//Returns the sorted vector after performing SlowSort
//It is a sorting algorithm that is of humorous nature and not useful.
//It's based on the principle of multiply and surrender, a tongue-in-cheek joke of divide and conquer.
//It was published in 1986 by Andrei Broder and Jorge Stolfi in their paper Pessimal Algorithms and Simplexity Analysis.
//This algorithm multiplies a single problem into multiple subproblems
//It is interesting because it is provably the least efficient sorting algorithm that can be built asymptotically,
//and with the restriction that such an algorithm, while being slow, must still all the time be working towards a result.
#include <iostream>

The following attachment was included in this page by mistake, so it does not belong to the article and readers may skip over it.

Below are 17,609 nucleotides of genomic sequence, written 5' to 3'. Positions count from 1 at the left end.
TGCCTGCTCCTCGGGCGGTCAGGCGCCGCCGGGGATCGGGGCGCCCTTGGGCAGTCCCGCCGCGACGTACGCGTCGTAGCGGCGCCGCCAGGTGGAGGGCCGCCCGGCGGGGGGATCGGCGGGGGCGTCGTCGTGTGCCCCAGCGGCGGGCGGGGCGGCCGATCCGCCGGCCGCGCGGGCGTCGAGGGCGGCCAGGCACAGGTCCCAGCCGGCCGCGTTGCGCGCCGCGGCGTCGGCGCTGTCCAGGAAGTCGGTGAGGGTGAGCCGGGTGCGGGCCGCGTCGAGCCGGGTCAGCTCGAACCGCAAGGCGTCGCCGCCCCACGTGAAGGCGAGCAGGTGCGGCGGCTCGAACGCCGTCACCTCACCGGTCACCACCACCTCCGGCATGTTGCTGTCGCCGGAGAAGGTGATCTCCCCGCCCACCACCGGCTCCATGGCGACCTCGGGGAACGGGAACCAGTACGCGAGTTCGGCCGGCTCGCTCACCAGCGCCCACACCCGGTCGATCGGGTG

using namespace std;
void SlowSort(int a[], int i, int j)
{
if (i >= j)
return;
int m = i + (j - i) / 2; //midpoint, implemented this way to avoid overflow
int temp;
SlowSort(a, i, m);
SlowSort(a, m + 1, j);
if (a[j] < a[m])
{
temp = a[j]; //swapping a[j] & a[m]
a[j] = a[m];
a[m] = temp;
}
SlowSort(a, i, j - 1);
}
//Sample Main function
int main()
{
int size;
cout << "\nEnter the number of elements : ";
cin >> size;
int arr[size];
cout << "\nEnter the unsorted elements : ";
for (int i = 0; i < size; ++i)
{
cout << "\n";
cin >> arr[i];
}
SlowSort(arr, 0, size);
cout << "Sorted array\n";
for (int i = 0; i < size; ++i)
{
cout << arr[i] << " ";
}
return 0;
}